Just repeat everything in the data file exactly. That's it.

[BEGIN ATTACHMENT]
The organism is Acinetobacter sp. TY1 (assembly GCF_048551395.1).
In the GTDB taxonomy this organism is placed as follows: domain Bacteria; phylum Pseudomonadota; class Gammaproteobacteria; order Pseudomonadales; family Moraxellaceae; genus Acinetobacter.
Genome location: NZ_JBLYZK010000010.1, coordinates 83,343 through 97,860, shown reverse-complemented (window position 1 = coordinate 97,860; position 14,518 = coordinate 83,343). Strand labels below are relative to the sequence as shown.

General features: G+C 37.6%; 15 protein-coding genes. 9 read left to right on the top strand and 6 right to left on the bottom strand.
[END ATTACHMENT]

The organism is Acinetobacter sp. TY1 (assembly GCF_048551395.1).
In the GTDB taxonomy this organism is placed as follows: domain Bacteria; phylum Pseudomonadota; class Gammaproteobacteria; order Pseudomonadales; family Moraxellaceae; genus Acinetobacter.
Genome location: NZ_JBLYZK010000010.1, coordinates 83,343 through 97,860, shown reverse-complemented (window position 1 = coordinate 97,860; position 14,518 = coordinate 83,343). Strand labels below are relative to the sequence as shown.

General features: G+C 37.6%; 15 protein-coding genes. 9 read left to right on the top strand and 6 right to left on the bottom strand.